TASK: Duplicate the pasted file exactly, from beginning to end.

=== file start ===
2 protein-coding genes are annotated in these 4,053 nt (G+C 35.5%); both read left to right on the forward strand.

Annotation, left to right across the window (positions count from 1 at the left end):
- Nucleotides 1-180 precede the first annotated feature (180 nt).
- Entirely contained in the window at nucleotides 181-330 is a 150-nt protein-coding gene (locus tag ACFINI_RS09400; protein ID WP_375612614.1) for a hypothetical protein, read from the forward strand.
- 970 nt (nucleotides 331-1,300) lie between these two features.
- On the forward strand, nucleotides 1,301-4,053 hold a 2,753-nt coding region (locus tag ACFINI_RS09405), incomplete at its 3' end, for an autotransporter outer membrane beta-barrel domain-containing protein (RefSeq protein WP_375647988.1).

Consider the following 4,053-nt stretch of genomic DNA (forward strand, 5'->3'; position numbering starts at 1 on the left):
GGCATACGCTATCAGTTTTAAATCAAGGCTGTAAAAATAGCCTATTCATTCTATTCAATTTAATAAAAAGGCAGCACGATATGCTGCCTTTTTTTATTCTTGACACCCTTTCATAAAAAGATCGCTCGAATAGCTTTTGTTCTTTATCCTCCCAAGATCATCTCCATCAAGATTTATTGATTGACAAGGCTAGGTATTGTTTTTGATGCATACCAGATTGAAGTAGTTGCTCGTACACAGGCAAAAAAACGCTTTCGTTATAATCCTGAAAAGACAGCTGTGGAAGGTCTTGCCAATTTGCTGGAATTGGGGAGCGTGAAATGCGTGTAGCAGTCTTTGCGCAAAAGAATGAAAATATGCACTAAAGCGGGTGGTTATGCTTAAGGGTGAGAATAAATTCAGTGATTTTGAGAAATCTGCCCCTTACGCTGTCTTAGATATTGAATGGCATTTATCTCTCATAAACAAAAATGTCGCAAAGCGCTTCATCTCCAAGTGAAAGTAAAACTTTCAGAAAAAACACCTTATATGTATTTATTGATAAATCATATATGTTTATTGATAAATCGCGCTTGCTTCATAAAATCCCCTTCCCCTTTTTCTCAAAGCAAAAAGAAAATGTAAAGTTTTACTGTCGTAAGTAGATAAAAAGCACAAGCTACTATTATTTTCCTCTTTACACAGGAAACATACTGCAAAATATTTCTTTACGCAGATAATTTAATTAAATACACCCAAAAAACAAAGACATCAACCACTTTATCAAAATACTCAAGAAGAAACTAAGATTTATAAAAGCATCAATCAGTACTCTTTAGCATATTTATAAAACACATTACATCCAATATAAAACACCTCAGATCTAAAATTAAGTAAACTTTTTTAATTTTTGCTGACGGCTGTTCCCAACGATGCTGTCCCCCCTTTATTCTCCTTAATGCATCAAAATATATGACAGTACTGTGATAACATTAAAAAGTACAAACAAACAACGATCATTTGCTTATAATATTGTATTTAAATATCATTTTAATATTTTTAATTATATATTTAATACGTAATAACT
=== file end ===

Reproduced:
2 protein-coding genes are annotated in these 4,053 nt (G+C 35.5%); both read left to right on the forward strand.

Annotation, left to right across the window (positions count from 1 at the left end):
- Nucleotides 1-180 precede the first annotated feature (180 nt).
- Entirely contained in the window at nucleotides 181-330 is a 150-nt protein-coding gene (locus tag ACFINI_RS09400; protein ID WP_375612614.1) for a hypothetical protein, read from the forward strand.
- 970 nt (nucleotides 331-1,300) lie between these two features.
- On the forward strand, nucleotides 1,301-4,053 hold a 2,753-nt coding region (locus tag ACFINI_RS09405), incomplete at its 3' end, for an autotransporter outer membrane beta-barrel domain-containing protein (RefSeq protein WP_375647988.1).

Consider the following 4,053-nt stretch of genomic DNA (forward strand, 5'->3'; position numbering starts at 1 on the left):
GGCATACGCTATCAGTTTTAAATCAAGGCTGTAAAAATAGCCTATTCATTCTATTCAATTTAATAAAAAGGCAGCACGATATGCTGCCTTTTTTTATTCTTGACACCCTTTCATAAAAAGATCGCTCGAATAGCTTTTGTTCTTTATCCTCCCAAGATCATCTCCATCAAGATTTATTGATTGACAAGGCTAGGTATTGTTTTTGATGCATACCAGATTGAAGTAGTTGCTCGTACACAGGCAAAAAAACGCTTTCGTTATAATCCTGAAAAGACAGCTGTGGAAGGTCTTGCCAATTTGCTGGAATTGGGGAGCGTGAAATGCGTGTAGCAGTCTTTGCGCAAAAGAATGAAAATATGCACTAAAGCGGGTGGTTATGCTTAAGGGTGAGAATAAATTCAGTGATTTTGAGAAATCTGCCCCTTACGCTGTCTTAGATATTGAATGGCATTTATCTCTCATAAACAAAAATGTCGCAAAGCGCTTCATCTCCAAGTGAAAGTAAAACTTTCAGAAAAAACACCTTATATGTATTTATTGATAAATCATATATGTTTATTGATAAATCGCGCTTGCTTCATAAAATCCCCTTCCCCTTTTTCTCAAAGCAAAAAGAAAATGTAAAGTTTTACTGTCGTAAGTAGATAAAAAGCACAAGCTACTATTATTTTCCTCTTTACACAGGAAACATACTGCAAAATATTTCTTTACGCAGATAATTTAATTAAATACACCCAAAAAACAAAGACATCAACCACTTTATCAAAATACTCAAGAAGAAACTAAGATTTATAAAAGCATCAATCAGTACTCTTTAGCATATTTATAAAACACATTACATCCAATATAAAACACCTCAGATCTAAAATTAAGTAAACTTTTTTAATTTTTGCTGACGGCTGTTCCCAACGATGCTGTCCCCCCTTTATTCTCCTTAATGCATCAAAATATATGACAGTACTGTGATAACATTAAAAAGTACAAACAAACAACGATCATTTGCTTATAATATTGTATTTAAATATCATTTTAATATTTTTAATTATATATTTAATACGTAATAACT